3. It’s not just the culturally relevant fears they take advantage of; it’s also the fears of the target audience they prey upon. The primary audiences for horror films are adolescents and young adults (there’s an entire line of research into why older people like me who once loved scary movies tend to turn away from them in midlife). To help their audiences connect with material, they build the plots and locations around common adolescent and early adulthood experiences. Victims and protagonists are often babysitters (Halloween, When a Stranger Calls), camp counselors (Friday the 13th), etc. and venues are often high schools (e.g., Scream, I Know What You Did Last Summer), colleges (e.g., Scream 2; Happy Death Day), or even new homes (e.g., Paranormal Activity, Poltergeist). Meanwhile, the protagonists are often engaging in the common activities of those age groups like studying abroad (Hostel), partying (Jaws), or having children (The Omen, Orphan).
4. Finally, they try to build in to the story a clear invasion of privacy and safety. Victims are often targeted in places where they are vulnerable but feel safe like showers (Psycho) and bedrooms (A Nightmare on Elm Street). They set them in so-called “safe” suburban areas (The Purge, Halloween, Scream) and include a variety of setting shots to remind people that their perceived safety isn’t real safety. Elm St. starts to feel like every suburban street. Related, I’ve actually been listening to a podcast about Halloween this week (In Myers We Trust) and I was reminded of how many victim point-of-view shots there are in that movie (the infamous closet scene is a great example of this). These point-of-view shots have the effect of putting us in the place of the victim and making us feel even more vulnerable. It’s no longer happening to the person on screen. It’s happening to us.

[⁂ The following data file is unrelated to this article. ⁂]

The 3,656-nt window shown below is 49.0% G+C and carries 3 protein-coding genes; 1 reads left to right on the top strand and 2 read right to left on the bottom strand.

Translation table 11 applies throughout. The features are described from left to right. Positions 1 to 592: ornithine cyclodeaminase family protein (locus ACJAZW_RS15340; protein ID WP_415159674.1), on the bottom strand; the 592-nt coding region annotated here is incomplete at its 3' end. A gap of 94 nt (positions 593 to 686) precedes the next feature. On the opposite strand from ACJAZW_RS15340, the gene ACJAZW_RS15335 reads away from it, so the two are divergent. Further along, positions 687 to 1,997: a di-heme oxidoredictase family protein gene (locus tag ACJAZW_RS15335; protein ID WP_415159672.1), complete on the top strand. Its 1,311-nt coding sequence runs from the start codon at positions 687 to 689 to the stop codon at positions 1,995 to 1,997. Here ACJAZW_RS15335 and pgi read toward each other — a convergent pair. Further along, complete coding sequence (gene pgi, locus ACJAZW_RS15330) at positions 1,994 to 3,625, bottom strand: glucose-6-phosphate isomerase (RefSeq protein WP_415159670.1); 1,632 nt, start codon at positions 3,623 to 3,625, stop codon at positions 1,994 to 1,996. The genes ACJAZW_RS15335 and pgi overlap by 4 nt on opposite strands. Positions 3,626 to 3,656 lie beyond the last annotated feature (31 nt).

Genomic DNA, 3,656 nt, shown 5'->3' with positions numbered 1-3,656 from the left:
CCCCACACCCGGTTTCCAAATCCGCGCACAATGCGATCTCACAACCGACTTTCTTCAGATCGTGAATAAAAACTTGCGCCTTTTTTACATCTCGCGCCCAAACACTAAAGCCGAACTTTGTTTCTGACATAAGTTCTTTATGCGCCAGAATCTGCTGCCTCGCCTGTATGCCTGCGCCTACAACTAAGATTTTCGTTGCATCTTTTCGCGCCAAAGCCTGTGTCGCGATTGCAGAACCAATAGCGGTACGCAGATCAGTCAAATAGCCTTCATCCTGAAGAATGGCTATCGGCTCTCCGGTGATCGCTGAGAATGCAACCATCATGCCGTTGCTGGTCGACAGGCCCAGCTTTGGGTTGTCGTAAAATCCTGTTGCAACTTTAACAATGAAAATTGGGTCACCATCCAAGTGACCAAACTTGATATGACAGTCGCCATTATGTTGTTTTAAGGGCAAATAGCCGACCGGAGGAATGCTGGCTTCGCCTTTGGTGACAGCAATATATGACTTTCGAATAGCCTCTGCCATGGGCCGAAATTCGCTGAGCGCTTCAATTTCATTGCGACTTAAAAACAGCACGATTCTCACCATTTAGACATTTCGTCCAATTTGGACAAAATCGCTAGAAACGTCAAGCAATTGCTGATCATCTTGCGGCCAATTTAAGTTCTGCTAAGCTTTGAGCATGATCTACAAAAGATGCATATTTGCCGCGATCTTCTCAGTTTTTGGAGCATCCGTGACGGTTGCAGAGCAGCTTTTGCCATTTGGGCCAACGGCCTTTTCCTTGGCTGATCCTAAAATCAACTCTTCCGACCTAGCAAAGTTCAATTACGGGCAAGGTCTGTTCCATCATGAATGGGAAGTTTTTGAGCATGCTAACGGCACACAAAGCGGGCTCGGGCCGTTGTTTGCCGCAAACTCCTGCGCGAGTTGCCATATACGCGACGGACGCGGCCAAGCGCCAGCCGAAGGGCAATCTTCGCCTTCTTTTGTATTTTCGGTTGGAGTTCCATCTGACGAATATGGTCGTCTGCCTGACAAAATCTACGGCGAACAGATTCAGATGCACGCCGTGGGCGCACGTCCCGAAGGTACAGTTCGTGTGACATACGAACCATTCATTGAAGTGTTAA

So, back to the questions I started with: Why do people like scary movies and when don’t people like scary movies?
The answer to the first question, why do people like scary movies, is because they are able to cling to the fact that in that moment they are safe. It’s the feeling of fear without the actual threat to their safety. And the reason why one person can enjoy a scary movie and another person can’t is usually because the first person can disconnect and hang on to the fact that it isn’t real in ways the second person cannot. This is demonstrated by the fact that when you ask people who like scary movies to talk about the ones that scared them too much, they usually say those movies were too close to home or too real. They couldn’t disconnect.
If you want more, I talked about this with Jason Cowell and Sammy Alger-Feser on a LIVE episode of Psychology and Stuff.
By Dr. Ryan C. Martin
Ryan Martin is the Associate Dean for the College of Arts, Humanities, and Social Sciences and a member of the Psychology Department at the University of Wisconsin-Green Bay. He researches anger, manages the blog All the Rage, and teaches courses on mental illness and emotion. Follow him on twitter at @rycmart or All the Rage on Facebook.